This Light And Bright Buddha Bowl Recipe Wants You To Know That Spring Is Finally Here

March 22, 2020

This Light And Bright Buddha Bowl Recipe Wants You To Know That Spring Is Finally Here

Spring has officially sprung and while we cannot enjoy blooming flora due to full-time self-isolation (duh!!!), we can compensate by bringing spring-y bright colours to our plate bowl. It’s breaking news to no one that food in bowls has been trending for quite some time. You can eat smoothies, burritos and sushi in bowls now. It’s a pretty good trend, we think. Bowl food is easy—you can eat with one hand and text with the other—it looks great on Instagram, and it’s at least 10 percent healthier than food on a plate (don't quote us on this). Plus, why call it a salad when you can call it a Buddha bowl? 

Now what exactly is a Buddha bowl we asked out loud?

“You are one with the universe,” the Buddha bowl cooed. “You have entered a state of bliss. You have ascended to the highest levels of human consciousness, and by the way, you look absolutely stunning today.” We sighed the sigh of the self-satisfied, boosted the saturation on the iPhone photo we just snapped, and dug in.

Okay, okay, okay, we totally made that part up. But whenever people utter these two words to describe deep-rimmed dishes overflowing with vibrant food, we wonder if that’s what's going on for them. So we rolled our sleeves and started looking for more info and this is what we found. The concept of the Buddha bowl is a favorite of yogis and health bloggers, particular those of the vegan persuasion. But what are they, exactly, apart from something we can’t stop seeing each time we scroll through our Instagram feed?


Martha Stewart
offers some clues in her book Meatless, which features a Buddha bowl recipe. Written in 2013, it’s one of the earliest Buddha bowl references in print we could find. "With whole grains, plant proteins, and vegetables, this is the ideal vegan one-bowl dish,” claim the editors. Okay, so Buddha bowls are vegan. That’s great to know! But the recipe continues with a caveat: “It's more of a general formula than a hard-and-fast recipe, since you can swap out different ingredients for variety and to make use of whatever you have on hand." Super helpful, Martha.

We kept digging and we kept finding more BB info. “It’s a nourishing meal that’s just little bites of everything.” There should be a portion of grain or starch (rice, barley, millet, quinoa, sweet potatoes, corn or couscous), a smattering of protein (tofu, chickpeas, or beans), and an assortment of various vegetables, both raw and cooked. Artfully arranging the ingredients is key because, well, it looks pretty. And because a Buddha bowl doesn’t technically exist unless it’s photographed, everything is colorful (the palette may help ensure that your bowl is extra healthy.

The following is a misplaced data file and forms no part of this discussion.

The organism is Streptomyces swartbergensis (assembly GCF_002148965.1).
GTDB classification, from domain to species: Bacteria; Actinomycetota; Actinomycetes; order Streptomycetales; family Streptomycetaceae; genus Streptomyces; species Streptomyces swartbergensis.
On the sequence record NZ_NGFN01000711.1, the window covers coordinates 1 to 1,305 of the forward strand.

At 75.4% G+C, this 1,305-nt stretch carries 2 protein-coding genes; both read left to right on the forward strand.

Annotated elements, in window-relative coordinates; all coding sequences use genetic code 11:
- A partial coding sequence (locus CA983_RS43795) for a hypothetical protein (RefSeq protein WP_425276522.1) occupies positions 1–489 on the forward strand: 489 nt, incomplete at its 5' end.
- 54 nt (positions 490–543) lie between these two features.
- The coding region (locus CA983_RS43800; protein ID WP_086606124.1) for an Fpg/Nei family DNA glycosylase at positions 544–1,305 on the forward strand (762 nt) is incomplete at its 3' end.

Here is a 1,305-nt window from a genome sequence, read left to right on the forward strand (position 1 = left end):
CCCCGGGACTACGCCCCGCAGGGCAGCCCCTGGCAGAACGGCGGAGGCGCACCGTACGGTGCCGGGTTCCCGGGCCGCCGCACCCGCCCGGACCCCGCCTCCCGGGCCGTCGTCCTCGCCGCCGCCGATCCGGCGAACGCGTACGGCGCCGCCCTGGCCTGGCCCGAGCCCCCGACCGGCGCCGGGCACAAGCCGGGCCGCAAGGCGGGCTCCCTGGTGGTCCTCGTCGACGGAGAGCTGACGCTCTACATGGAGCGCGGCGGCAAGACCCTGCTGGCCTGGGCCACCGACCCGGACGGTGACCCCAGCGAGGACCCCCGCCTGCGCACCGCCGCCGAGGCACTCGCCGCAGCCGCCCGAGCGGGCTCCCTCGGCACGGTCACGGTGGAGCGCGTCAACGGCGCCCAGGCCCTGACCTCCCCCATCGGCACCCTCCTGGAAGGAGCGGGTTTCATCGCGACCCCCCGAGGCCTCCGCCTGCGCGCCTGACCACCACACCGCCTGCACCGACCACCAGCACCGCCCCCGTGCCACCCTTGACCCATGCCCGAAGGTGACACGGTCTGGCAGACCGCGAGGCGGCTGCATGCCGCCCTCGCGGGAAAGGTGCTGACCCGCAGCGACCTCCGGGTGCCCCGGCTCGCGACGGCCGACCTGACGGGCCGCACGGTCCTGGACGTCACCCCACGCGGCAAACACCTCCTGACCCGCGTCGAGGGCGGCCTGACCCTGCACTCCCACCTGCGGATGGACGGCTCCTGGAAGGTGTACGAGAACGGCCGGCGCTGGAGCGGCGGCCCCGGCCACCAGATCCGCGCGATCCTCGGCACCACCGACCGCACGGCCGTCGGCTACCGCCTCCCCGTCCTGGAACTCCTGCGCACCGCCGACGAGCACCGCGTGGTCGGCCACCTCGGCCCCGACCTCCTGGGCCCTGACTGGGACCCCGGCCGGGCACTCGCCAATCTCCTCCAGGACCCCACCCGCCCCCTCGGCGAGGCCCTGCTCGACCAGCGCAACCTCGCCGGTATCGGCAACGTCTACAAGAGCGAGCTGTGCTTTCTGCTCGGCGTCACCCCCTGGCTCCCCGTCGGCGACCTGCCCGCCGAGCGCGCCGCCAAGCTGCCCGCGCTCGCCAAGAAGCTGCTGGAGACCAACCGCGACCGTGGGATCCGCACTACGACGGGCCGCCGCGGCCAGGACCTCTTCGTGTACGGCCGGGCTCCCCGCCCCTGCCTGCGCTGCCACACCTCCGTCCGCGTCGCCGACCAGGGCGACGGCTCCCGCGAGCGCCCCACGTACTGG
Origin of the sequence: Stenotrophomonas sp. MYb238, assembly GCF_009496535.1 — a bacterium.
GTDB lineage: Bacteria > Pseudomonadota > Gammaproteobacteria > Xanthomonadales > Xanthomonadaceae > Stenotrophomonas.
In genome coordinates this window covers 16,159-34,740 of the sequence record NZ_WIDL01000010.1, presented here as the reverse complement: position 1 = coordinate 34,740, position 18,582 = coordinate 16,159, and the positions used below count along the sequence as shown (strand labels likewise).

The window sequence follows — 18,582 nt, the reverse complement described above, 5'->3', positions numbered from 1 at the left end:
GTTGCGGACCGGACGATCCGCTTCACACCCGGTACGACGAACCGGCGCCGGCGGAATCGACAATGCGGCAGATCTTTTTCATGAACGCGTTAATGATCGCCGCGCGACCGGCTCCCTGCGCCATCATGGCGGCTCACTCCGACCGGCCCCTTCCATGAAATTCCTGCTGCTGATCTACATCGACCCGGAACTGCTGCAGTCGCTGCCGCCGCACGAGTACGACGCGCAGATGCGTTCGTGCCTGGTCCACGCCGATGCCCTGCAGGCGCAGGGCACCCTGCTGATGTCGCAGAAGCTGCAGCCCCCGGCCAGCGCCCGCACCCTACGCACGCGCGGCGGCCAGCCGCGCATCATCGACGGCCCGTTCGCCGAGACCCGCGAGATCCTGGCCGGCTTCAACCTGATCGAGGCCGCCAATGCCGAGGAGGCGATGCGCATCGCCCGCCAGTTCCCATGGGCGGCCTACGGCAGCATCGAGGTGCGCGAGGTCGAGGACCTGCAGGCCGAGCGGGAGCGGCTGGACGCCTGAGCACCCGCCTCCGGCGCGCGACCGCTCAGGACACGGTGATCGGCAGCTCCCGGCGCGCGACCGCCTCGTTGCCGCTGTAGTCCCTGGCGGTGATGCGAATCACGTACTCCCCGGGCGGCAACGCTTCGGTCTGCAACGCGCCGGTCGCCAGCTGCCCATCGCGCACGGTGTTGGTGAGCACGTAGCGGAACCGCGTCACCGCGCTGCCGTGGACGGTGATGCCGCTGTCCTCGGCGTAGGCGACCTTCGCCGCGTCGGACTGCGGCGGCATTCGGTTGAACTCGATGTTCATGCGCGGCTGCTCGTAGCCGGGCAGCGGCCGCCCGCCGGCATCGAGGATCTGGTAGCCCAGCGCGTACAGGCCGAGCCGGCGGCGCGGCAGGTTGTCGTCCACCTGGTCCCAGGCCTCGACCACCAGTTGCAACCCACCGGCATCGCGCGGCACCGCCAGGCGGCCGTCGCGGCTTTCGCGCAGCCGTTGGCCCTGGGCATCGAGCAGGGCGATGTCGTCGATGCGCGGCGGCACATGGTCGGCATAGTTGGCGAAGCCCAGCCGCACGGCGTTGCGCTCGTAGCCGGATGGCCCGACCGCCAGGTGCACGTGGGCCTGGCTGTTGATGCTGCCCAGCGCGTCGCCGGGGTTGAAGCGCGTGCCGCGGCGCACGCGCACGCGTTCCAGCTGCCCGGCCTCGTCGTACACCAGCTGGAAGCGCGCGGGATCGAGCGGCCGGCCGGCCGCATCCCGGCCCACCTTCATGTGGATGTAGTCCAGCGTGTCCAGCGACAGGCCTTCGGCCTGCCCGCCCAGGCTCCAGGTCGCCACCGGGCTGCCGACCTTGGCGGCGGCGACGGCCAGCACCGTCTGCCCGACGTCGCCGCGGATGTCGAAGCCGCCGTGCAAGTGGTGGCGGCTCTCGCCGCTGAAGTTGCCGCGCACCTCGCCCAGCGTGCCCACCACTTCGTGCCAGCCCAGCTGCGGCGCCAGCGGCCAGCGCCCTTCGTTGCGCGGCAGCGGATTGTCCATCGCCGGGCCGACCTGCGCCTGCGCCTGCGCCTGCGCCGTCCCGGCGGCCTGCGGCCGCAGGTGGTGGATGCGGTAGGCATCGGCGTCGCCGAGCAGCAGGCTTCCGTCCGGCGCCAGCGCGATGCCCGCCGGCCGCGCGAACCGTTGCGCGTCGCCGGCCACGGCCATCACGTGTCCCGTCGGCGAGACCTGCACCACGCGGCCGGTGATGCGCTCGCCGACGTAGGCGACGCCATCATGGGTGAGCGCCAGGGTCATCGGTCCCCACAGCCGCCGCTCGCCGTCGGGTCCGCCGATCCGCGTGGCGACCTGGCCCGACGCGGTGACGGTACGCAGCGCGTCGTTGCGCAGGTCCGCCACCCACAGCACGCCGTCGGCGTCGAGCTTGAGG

At their core, Buddha bowls are about “balancing the different types of food that you eat,” and not eating too much of any one thing.




This recipe yields two portions and takes around 15 minutes to make 



  • 1/2 cup cooked couscous
  • 4 large handfuls of baby spinach
  • 250 grams of organic, non-GMO smoked firm tofu, drained and cut into bite-sized cubes (you can also sub for other plant based protein such as tempeh, beans, lentils, chickpeas or falafel)
  • 2 TBSPs tamari sauce
  • 5-6 brown cremini mushrooms (cut into quarters)
  • 1 medium zucchini (chopped into cubes)
  • a handful of snow peas
  • 2 large handfuls of Brussels sprouts (cut into halves)
  • a handful of cherry tomatoes
  • 5 fresh Thai basil leaves (washed, stemmed and minced + set aside 2 leaves for garnish)
  • salt to taste 



  • 3 TBSPs peanut butter (you can also use almond butter or tahini)
  • 6 TBSPs lukewarm water
  • 2 TBSPs sesame oil
  • 1 TBSP extra virgin olive oil
  • 1/2 lime
  • 1/2 TBSP tamari sauce



1. Put couscous in a bowl and pour over 1 cup of hot water. Add a bit of salt, extra virgin olive oil and cover it up. Set aside.

2. Fry tofu cubes with tamari sauce in a frying pan over medium heat for around 10 minutes tossing occasionally. Set aside.

3. Use the same frying pan you used for tofu (do not worry about cleaning it). Add just enough olive oil to film the bottom of the pan with a thin coating. Add mushrooms, Brussels sprouts, snow peas, basil and salt to taste and cook over medium heat for 4 to 5 minutes, stirring occasionally.

4. We got one last vegetable to cook. Grab your zucchini cubes and roast them over medium-high heat for 2 to 3 minutes. Set aside.

5. It's dressing time!!! Grab all dressing ingredients and combine them together either in a food processor or you can also use a whisk.

6. Grab two of your fave bowls and add the couscous, mushrooms, Brussels sprouts, snow peas, zucchini to a bowl and garnish with rougly chopped Thai basil leaves. 

7. Pour over the dressing and serve with Rice Cakes + Quinoa cakes. 


So did we learn anything here? Whether it’s a Buddha bowl, a bowl of chowder or bowl of mango sorbet, eat whatever makes you feel balanced and happy. And go easy on the Instagram filters, maybe. OH AND ALSO PLEASE STAY HOME! 



Did you make this recipe? We get crazy excited when you make our recipes and we always love to see how they turn out. 
Tag @smartbitesnacks on Instagram and hashtag it #SmartbiteSnacks 

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